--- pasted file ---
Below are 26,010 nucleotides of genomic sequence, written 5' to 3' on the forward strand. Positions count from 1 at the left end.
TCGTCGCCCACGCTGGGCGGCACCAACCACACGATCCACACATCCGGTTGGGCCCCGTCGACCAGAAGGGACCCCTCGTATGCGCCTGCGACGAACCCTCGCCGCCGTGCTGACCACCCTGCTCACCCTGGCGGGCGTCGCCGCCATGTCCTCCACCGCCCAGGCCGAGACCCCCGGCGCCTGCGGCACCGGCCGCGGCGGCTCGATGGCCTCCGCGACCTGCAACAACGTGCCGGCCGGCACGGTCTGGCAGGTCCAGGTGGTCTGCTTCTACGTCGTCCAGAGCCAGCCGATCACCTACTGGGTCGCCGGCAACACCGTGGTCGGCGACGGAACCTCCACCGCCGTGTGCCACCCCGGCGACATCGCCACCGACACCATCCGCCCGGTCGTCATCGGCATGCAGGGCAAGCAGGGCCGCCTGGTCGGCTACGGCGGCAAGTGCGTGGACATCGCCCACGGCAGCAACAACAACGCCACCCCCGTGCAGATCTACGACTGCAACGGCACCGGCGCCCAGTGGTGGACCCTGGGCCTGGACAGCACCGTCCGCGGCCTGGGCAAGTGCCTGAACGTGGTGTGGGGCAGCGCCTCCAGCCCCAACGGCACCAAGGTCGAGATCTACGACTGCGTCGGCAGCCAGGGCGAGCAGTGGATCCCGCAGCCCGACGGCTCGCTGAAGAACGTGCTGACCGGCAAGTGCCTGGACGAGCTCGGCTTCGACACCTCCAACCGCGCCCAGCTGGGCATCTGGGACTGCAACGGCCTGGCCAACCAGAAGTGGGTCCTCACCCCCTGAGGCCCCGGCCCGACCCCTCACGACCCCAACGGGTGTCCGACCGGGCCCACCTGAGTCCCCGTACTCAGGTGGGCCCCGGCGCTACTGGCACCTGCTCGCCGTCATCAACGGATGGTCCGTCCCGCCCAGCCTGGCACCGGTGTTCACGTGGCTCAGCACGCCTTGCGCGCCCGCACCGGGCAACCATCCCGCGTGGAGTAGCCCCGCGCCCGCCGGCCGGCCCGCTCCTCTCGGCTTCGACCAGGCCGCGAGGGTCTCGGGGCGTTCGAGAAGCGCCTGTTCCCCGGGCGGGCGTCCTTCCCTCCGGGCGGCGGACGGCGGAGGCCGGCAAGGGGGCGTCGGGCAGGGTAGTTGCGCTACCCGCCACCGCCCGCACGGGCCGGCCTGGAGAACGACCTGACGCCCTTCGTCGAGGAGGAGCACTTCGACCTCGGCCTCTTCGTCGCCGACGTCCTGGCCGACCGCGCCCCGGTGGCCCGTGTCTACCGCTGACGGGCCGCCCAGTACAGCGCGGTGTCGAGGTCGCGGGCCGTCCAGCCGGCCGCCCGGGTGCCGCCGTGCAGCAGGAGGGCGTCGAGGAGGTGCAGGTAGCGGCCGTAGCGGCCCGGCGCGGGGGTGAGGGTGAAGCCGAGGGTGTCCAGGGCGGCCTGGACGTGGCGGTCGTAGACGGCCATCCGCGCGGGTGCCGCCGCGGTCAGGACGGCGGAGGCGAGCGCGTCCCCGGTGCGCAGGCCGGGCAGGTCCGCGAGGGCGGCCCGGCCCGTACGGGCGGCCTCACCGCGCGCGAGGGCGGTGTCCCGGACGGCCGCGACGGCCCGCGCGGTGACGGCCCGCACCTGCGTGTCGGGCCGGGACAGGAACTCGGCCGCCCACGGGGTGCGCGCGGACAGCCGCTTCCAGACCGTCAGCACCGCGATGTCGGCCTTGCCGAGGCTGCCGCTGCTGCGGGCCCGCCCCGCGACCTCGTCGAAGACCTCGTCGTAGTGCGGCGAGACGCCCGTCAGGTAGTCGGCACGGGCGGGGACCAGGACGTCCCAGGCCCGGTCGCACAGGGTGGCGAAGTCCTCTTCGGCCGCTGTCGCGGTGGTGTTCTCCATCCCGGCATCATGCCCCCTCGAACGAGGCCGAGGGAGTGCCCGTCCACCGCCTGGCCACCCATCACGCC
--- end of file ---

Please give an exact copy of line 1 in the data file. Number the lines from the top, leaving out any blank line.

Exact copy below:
Below are 26,010 nucleotides of genomic sequence, written 5' to 3' on the forward strand. Positions count from 1 at the left end.